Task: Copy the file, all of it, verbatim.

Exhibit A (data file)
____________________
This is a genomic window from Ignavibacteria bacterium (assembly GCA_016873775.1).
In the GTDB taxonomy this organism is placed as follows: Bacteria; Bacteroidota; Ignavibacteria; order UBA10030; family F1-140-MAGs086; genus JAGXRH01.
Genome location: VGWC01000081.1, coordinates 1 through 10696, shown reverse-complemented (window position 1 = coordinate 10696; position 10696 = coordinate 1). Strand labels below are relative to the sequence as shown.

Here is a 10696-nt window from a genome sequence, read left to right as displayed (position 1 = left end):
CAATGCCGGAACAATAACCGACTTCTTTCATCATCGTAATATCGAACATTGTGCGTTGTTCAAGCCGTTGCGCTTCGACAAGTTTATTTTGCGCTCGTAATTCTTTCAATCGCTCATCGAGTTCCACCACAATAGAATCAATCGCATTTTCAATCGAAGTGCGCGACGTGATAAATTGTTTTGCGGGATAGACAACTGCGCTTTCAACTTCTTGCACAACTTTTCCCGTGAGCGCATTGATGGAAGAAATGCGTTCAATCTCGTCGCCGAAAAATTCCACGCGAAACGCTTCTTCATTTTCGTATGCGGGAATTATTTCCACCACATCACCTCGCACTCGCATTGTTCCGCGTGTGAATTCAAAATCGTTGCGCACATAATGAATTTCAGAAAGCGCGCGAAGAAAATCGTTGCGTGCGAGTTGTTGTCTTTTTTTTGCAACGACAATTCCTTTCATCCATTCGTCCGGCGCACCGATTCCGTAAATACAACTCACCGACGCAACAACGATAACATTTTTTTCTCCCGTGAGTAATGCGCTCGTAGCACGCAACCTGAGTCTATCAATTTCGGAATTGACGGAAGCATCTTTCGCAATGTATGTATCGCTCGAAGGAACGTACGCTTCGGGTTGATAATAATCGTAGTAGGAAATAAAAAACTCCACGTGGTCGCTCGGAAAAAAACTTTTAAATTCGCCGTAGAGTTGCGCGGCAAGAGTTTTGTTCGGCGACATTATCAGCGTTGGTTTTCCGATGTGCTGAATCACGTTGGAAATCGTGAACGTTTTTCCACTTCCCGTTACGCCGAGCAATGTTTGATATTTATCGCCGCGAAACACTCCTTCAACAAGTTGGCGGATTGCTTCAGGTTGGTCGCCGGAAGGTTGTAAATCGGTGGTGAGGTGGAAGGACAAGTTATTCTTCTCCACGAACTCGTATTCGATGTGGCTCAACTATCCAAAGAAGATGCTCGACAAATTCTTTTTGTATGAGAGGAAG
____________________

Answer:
This is a genomic window from Ignavibacteria bacterium (assembly GCA_016873775.1).
In the GTDB taxonomy this organism is placed as follows: Bacteria; Bacteroidota; Ignavibacteria; order UBA10030; family F1-140-MAGs086; genus JAGXRH01.
Genome location: VGWC01000081.1, coordinates 1 through 10696, shown reverse-complemented (window position 1 = coordinate 10696; position 10696 = coordinate 1). Strand labels below are relative to the sequence as shown.

Here is a 10696-nt window from a genome sequence, read left to right as displayed (position 1 = left end):
CAATGCCGGAACAATAACCGACTTCTTTCATCATCGTAATATCGAACATTGTGCGTTGTTCAAGCCGTTGCGCTTCGACAAGTTTATTTTGCGCTCGTAATTCTTTCAATCGCTCATCGAGTTCCACCACAATAGAATCAATCGCATTTTCAATCGAAGTGCGCGACGTGATAAATTGTTTTGCGGGATAGACAACTGCGCTTTCAACTTCTTGCACAACTTTTCCCGTGAGCGCATTGATGGAAGAAATGCGTTCAATCTCGTCGCCGAAAAATTCCACGCGAAACGCTTCTTCATTTTCGTATGCGGGAATTATTTCCACCACATCACCTCGCACTCGCATTGTTCCGCGTGTGAATTCAAAATCGTTGCGCACATAATGAATTTCAGAAAGCGCGCGAAGAAAATCGTTGCGTGCGAGTTGTTGTCTTTTTTTTGCAACGACAATTCCTTTCATCCATTCGTCCGGCGCACCGATTCCGTAAATACAACTCACCGACGCAACAACGATAACATTTTTTTCTCCCGTGAGTAATGCGCTCGTAGCACGCAACCTGAGTCTATCAATTTCGGAATTGACGGAAGCATCTTTCGCAATGTATGTATCGCTCGAAGGAACGTACGCTTCGGGTTGATAATAATCGTAGTAGGAAATAAAAAACTCCACGTGGTCGCTCGGAAAAAAACTTTTAAATTCGCCGTAGAGTTGCGCGGCAAGAGTTTTGTTCGGCGACATTATCAGCGTTGGTTTTCCGATGTGCTGAATCACGTTGGAAATCGTGAACGTTTTTCCACTTCCCGTTACGCCGAGCAATGTTTGATATTTATCGCCGCGAAACACTCCTTCAACAAGTTGGCGGATTGCTTCAGGTTGGTCGCCGGAAGGTTGTAAATCGGTGGTGAGGTGGAAGGACAAGTTATTCTTCTCCACGAACTCGTATTCGATGTGGCTCAACTATCCAAAGAAGATGCTCGACAAATTCTTTTTGTATGAGAGGAAG